A common question both plaintiffs and defendants have when litigating a personal injury claim is what happens when both parties share in the blame for the accident. Does this prevent me from recovery? Does it matter how much at fault I was versus how much at fault the other person was? Many personal injury cases run into this situation, otherwise known as comparative or contributory negligence.
Car accidents are a common personal injury case and as such, serve as a useful hypothetical to clarify the type of situation we are discussing. Imagine you are driving and you end up at a four-way stop. Another driver is opposite you and arrives a few moments after. You go to turn left but you forgot to put your blinker on and the other driver speeds forward and hits you as you are turning. Now, let us imagine that the other driver was texting and driving as they approached, stopped, and proceeded to collide with your car. This is the type of situation comparative fault is supposed to handle. Both drivers in this hypothetical are at-fault for the accident; however, the driver who was texting throughout the entire incident would appear to be more at fault as they were disregarding their responsibilities of operating a vehicle.
Arkansas law is interesting in how it deals with these types of situations. We have what is known as “modified comparative fault”. For those interested in the text of the law, it can be found at 2010 Arkansas Code, Comparative Fault. Arkansas uses what has become known as the 50% rule. That is to say, that a judge or jury will prescribe fault to the parties involved and so long as the plaintiff is less at fault than the defendant, the plaintiff is allowed to recover. So, in our example if a judge decides that not putting the blinker on put you 30% at fault you could still recover because the other driver is more at fault than you. It is important to note though that your recovery will be subtracted according to the proportion of fault attributable to you in the accident.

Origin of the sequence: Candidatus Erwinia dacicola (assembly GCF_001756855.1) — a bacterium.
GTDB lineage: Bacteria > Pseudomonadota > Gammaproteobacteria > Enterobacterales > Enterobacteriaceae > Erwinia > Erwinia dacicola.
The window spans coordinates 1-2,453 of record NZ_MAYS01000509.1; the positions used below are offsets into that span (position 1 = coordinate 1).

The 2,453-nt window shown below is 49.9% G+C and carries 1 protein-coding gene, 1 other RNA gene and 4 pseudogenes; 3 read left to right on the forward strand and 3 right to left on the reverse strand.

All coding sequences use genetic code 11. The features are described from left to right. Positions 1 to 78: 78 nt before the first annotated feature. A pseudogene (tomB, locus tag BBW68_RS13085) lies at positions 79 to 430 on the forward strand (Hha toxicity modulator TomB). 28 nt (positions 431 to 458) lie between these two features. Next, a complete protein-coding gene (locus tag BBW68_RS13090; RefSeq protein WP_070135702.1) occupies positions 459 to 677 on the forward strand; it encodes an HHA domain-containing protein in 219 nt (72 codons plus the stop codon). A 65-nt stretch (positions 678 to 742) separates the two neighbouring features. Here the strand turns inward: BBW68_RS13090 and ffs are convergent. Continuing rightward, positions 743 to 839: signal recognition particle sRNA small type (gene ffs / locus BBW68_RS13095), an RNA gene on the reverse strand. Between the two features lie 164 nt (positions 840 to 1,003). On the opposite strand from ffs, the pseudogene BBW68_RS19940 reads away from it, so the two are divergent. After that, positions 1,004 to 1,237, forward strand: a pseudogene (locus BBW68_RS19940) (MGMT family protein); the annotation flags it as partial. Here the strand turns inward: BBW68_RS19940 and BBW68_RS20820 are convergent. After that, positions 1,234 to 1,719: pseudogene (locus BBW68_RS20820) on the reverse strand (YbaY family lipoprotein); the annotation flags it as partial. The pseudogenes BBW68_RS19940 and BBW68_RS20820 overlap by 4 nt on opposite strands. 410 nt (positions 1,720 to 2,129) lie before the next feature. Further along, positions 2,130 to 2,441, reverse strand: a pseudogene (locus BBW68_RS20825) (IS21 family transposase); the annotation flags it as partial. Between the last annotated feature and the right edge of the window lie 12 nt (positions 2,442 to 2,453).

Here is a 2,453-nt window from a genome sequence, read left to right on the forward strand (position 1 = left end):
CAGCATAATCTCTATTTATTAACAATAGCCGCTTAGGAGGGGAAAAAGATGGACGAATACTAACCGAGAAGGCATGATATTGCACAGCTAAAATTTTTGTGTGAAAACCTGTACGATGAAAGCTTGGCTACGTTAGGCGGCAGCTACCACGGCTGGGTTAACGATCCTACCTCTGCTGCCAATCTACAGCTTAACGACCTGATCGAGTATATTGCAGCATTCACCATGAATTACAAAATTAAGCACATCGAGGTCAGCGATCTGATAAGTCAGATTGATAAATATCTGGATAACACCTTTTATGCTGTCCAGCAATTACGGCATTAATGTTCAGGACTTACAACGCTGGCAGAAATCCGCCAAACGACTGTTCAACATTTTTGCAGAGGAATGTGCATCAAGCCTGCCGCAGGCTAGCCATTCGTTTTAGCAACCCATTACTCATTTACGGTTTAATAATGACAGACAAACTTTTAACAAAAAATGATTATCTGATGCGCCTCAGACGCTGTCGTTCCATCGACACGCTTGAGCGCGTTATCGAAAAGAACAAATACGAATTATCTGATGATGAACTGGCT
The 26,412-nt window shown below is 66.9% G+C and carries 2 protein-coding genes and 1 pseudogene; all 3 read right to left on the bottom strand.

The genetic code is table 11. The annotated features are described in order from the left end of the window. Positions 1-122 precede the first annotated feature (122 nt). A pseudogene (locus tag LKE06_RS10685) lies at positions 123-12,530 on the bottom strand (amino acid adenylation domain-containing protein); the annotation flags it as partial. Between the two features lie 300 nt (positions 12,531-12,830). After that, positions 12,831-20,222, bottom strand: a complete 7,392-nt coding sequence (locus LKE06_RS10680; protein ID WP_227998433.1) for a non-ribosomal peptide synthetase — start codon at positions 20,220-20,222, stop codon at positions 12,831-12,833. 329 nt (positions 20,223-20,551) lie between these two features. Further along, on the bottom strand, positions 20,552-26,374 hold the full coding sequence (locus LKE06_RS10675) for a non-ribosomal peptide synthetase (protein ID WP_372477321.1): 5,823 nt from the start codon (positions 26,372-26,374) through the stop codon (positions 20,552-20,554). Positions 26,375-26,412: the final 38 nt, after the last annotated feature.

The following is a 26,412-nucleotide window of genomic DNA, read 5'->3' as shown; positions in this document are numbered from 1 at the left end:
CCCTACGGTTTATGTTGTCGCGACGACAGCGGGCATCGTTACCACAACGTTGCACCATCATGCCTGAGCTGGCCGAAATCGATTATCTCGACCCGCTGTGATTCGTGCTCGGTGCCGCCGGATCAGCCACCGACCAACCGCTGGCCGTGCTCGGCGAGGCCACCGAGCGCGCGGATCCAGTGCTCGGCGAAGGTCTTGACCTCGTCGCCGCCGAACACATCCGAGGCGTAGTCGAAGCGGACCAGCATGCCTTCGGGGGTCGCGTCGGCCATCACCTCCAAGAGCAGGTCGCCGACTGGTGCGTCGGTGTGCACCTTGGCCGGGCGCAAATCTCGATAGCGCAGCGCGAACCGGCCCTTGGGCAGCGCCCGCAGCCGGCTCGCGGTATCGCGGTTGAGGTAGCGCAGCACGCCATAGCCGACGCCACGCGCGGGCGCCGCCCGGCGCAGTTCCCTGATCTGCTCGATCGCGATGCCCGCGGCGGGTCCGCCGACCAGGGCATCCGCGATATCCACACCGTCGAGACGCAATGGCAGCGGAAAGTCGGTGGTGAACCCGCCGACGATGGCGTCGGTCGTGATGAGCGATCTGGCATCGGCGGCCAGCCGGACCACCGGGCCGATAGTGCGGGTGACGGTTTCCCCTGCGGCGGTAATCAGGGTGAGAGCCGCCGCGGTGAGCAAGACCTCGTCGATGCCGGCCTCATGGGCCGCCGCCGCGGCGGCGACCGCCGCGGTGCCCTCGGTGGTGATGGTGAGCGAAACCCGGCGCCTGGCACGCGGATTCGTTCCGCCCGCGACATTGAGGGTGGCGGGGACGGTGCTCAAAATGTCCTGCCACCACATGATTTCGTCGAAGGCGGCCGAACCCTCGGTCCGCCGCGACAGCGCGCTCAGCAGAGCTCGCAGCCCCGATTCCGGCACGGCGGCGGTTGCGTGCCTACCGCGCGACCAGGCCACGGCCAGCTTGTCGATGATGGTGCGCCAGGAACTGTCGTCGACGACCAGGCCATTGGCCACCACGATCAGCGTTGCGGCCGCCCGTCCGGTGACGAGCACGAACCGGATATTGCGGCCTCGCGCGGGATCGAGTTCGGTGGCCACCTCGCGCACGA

As you probably imagine, cases with comparative fault can become complicated quickly. If you have a case that sounds similar to this kind of situation, or you are simply seeking legal advice feel free to contact the law office of Bailey & Oliver. At Bailey & Oliver Law Firm we have years of experience litigating complex cases and representing clients who have suffered from personal injuries. With our representation, you can rest assured that we will go the extra mile to provide you the legal help you deserve. Our office is located West of I-49 at Exit 81, just off Pleasant Grove Road in Rogers, Arkansas. Give us a call at 479-202-5200.
We serve Rogers, Bentonville, Springdale, Lowell, Bella Vista, Centerton, Decatur, Highfill, Cave Springs, Gravette, Pea Ridge, Fayetteville, Huntsville, Berryville, Eureka Springs and all of Arkansas.